|23rd United States Attorney General|
March 7, 1853 â€“ March 4, 1857
|Preceded by||John Crittenden|
|Succeeded by||Jeremiah Black|
|Member of the U.S. House of Representatives
from Massachusetts’s 3rd district
March 4, 1835 â€“ March 4, 1843
|Preceded by||Gayton Osgood|
|Succeeded by||Amos Abbott|
|United States Minister to Spain|
May 30, 1874 â€“ April 9, 1877
|President||Ulysses S. Grant
Rutherford B. Hayes
|Preceded by||Daniel Sickles|
|Succeeded by||James Russell Lowell|
|United States Minister to China|
June 12, 1844 â€“ August 27, 1844
|Preceded by||Position established|
|Succeeded by||Alexander Everett|
January 17, 1800|
Salisbury, Massachusetts, U.S.
|Died||January 2, 1879
Newburyport, Massachusetts, U.S.
|Political party||Democratic-Republican (Before 1825)
National Republican (1825â€“1833)
|Alma mater||Harvard University|
This Republic was called into being, organized, and is upheld, by a great political doctrine.
The right of petition is an old undoubted household right of the blood of England, which runs in our veins.
When we fled from the oppressions of kings and parliaments in Europe, to found this great Republic in America, we brought with us the laws and the liberties, which formed a part of our heritage as Britons.
Sir, allusion has been made, in an early stage of this debate, to the history of the excitement which once pervaded a considerable part of the country, in reference to the transportation of the mails on the Lord's day.
Entertaining these opinions of the course to be pursued, I beg of gentlemen to look at the question, as I have done, in a calm review of facts and of principles.
The right of petition, I have said, was not conferred on the People by the Constitution, but was a pre-existing right, reserved by the People out of the grants of power made to Congress.
It is impossible, in my mind, to distinguish between the refusal to receive a petition, or its summary rejection by some general order, and the denial of the right of petition.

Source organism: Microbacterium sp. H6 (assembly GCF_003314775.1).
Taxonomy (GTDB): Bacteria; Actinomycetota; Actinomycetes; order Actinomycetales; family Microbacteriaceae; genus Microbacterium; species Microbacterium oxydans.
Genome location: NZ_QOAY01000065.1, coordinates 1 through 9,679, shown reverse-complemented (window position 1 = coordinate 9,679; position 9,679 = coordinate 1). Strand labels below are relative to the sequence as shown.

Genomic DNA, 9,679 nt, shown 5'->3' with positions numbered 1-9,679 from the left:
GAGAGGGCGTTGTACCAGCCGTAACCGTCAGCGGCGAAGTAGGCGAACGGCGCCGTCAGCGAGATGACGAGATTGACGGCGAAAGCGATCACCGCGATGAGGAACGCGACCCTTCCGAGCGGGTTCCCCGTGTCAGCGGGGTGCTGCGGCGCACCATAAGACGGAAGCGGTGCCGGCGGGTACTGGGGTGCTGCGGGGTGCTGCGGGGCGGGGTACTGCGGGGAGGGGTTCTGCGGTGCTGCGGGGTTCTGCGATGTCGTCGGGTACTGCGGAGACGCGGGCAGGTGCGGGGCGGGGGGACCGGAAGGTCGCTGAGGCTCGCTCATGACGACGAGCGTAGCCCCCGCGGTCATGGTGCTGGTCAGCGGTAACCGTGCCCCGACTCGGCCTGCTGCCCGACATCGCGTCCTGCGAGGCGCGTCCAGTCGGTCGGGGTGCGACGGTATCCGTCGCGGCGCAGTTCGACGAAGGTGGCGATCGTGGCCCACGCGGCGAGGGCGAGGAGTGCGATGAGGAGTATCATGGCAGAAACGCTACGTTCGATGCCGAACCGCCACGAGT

The winged words uttered in this House have gone forth to the world, on their mission of good or of evil.
I declare and protest in advance, that I do not intend, at this time at least; to be drawn or driven into the question of slavery, in either of its subdivisions or forms.
If there be any plausible reason for supposing that we have the right to legislate on the slave interests of the District, you cannot put down the investigation of the subject out of doors, by refusing to receive petitions.
You well know, sir, that when the Constitution was submitted to the People of the respective States for their adoption or rejection, it awakened the warmest debates of the several State conventions.
Some of them, in accepting the proposed plan of government, coupled their acceptance with a recommendation of various additions to the Constitution, which they deemed essential to the preservation of the rights of the States, or of the People.
Upon the Constitution, upon the pre-existing legal rights of the People, as understood in this country and in England, I have argued that this House is bound to revive the Petition under debate.
We are laying the foundations of a government, which we hope may outlast the Pyramids.
Here, again, as I conceive, gentlemen forget that this government is a republican one, resting exclusively in the intelligence and virtue of the People.
Men of New England, I hold you to the doctrines of liberty which ye inherit from your Puritan forefathers.
The Normans came over, lance in hand, burning and trampling down every thing before them, and cutting off the Saxon dynasty and the Saxon nobles at the edge of the sword; but the right of petition remained untouched.
Be the responsibility on their heads who raise this novel and extraordinary question of reception, going to the unconstitutional abridgment, as I conceive, of the great right of petition inherent in the People of the United States.
These our great natural rights we keep to ourselves; we will not have them tampered with; respecting them we give to you no commission whatsoever.
And if this House is to be scared, by whatever influences, from its duty, to receive and hear the petitions of the People, then I shall send my voice beyond the walls of this Capitol for redress.
The proceedings of this House in 1790, in reference to petitions on the matter of the slave trade, and of slavery in the States, have been cited. It has been said that those petitions were not received.
Sir, I am a republican; and I desire to see this House observe the principles of that democracy which is ever on the lips of its members, and which, I hope, is in their hearts, as I know and feel it is in mine, and mean it shall be in my conduct.
Men of Virginia, countrymen of Washington, of Patrick Henry, of Jefferson, and of Madison, will ye be true to your constitutional faith?
I maintain that the House is bound by the Constitution to receive the petitions; after which, it will take such method of deciding upon them as reason and principle shall dictate.